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WILLIAM STEWART ROSE, Esq.
Ashestiel, Ettricke Forest.
NOVEMBER's sky is chill and drear,
November's leaf is red and sear:
Late, gazing down the steepy linn,
Low in its dark and narrow glen,
You scarce the rivulet might ken,
So thick the tangled green-wood grew,
Now, murmuring hoarse, and frequent seen
An angry brook, it sweeps the glade,
And, foaming brown with doubled speed,
Hurries its waters to the Tweed.
No longer Autumn's glowing red Upon our Forest hills is shed; No more, beneath the evening beam, Fair Tweed reflects their purple gleam; Away hath passed the heather-bell, That bloomed so rich on Needpath-fell; Sallow his brow, and russet bare : Are now the sister-heights of Yare. The sheep, before the pinching heaven, To sheltered dale and down are driven, Where yet some faded herbage pines,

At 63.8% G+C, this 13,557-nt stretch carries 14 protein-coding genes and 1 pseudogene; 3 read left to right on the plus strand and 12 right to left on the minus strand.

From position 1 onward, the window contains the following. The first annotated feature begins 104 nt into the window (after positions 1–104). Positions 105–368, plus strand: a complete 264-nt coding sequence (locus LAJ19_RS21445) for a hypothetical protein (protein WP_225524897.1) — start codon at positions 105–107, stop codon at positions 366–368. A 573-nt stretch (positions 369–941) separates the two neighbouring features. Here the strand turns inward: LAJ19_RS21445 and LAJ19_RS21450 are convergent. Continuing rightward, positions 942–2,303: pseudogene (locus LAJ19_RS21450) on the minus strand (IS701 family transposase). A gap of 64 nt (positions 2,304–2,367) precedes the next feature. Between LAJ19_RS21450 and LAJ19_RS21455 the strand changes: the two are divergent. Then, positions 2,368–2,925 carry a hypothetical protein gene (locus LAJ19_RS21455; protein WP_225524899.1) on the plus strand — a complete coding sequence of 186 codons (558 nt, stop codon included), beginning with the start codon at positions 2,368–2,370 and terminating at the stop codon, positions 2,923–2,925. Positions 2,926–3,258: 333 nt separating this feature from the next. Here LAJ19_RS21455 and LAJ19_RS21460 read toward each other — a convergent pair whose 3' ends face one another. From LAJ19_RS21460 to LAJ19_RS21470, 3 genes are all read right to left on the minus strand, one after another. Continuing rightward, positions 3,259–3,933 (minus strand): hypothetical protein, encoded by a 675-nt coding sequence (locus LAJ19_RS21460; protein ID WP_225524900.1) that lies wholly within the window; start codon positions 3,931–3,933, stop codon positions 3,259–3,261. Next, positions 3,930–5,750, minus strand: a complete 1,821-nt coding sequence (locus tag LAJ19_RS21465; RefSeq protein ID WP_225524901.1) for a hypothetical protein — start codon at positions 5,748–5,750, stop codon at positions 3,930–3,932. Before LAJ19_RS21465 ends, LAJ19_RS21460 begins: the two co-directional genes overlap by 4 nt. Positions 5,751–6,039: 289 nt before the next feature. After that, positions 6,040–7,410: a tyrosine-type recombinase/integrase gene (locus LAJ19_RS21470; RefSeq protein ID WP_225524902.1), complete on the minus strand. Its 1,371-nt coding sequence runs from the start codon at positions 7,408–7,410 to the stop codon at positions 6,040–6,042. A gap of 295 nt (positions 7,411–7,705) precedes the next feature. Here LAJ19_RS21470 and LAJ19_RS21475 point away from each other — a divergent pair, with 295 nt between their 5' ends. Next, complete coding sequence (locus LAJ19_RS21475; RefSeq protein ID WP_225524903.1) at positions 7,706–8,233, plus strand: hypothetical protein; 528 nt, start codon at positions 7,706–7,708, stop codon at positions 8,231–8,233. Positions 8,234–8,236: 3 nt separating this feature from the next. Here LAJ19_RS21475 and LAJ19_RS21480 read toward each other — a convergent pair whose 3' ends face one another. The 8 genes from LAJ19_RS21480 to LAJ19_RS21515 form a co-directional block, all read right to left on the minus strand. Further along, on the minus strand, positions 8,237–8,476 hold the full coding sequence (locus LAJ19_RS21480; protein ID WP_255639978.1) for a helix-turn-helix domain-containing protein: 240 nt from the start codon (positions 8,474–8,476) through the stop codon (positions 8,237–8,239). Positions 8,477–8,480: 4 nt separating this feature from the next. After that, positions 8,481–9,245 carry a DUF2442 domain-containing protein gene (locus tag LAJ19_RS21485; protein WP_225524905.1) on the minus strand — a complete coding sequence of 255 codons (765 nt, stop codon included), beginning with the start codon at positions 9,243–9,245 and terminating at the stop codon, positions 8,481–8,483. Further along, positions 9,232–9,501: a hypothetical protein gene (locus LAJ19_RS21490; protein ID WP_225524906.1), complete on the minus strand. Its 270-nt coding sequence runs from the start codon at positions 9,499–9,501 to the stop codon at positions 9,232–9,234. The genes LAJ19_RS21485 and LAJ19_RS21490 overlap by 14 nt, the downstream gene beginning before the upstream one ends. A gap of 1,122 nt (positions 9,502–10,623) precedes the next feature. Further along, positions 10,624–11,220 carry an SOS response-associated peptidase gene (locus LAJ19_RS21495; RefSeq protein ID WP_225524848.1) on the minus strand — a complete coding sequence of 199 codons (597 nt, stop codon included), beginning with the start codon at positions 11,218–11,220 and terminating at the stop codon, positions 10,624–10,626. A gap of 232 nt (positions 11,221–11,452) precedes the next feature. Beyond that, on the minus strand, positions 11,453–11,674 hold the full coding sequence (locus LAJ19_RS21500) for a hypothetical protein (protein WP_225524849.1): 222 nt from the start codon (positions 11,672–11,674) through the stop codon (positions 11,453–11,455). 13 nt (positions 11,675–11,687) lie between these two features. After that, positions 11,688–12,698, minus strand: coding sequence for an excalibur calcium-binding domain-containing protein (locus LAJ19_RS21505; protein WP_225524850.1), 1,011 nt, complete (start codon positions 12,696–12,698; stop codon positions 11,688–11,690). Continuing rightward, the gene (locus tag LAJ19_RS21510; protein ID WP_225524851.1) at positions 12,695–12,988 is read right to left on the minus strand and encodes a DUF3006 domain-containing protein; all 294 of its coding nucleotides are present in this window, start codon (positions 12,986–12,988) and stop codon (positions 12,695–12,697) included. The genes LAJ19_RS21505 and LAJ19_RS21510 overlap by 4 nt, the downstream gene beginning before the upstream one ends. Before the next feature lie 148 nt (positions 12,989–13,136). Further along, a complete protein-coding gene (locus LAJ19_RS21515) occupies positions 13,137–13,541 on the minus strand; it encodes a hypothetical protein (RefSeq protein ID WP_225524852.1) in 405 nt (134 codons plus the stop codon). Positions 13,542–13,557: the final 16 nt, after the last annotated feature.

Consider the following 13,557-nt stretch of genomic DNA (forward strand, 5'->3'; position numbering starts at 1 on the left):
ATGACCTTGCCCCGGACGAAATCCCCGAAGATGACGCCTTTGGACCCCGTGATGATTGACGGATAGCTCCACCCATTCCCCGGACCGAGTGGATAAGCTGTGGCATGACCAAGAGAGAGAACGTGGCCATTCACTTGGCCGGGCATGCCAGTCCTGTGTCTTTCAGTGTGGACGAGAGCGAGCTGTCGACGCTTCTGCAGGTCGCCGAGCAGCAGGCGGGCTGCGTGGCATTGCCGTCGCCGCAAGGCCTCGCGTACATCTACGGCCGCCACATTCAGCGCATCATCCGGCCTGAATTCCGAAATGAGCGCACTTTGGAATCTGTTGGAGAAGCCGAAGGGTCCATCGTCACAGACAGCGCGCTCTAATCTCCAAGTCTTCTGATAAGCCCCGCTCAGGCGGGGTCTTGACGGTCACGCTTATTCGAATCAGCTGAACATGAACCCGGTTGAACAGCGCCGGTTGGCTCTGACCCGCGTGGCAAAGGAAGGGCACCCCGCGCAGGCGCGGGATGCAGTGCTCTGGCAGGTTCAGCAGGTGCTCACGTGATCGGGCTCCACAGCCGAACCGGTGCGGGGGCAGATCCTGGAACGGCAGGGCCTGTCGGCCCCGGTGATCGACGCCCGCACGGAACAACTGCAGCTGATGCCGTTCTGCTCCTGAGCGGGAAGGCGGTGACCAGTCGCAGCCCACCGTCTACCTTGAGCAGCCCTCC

And yet a watery sun-beam shines : :
In meek despondency they eye.
And far beneath their summer hill,
My imps, though hardy, bold, and wild, As best befits the mountain child,
Feel the sad influence of the hour,
And wail the daisy's vanished flower;
Their summer gambols tell, and mourn,
And anxious ask,—Will spring return,
And blossoms clothe the hawthorn spray?
Yes, prattlers, yes. The daisy's flower Again shall paint your summer bower ;
Again the hawthorn shall supply
Too short shall seem the summer day.
To mute and to material things New life revolving summer brings;
The genial call dead Nature hears,
And in her glory re-appears.
But Oh! my country's wintry state
The vernal sun new life bestows
Even on the meanest flower that blows;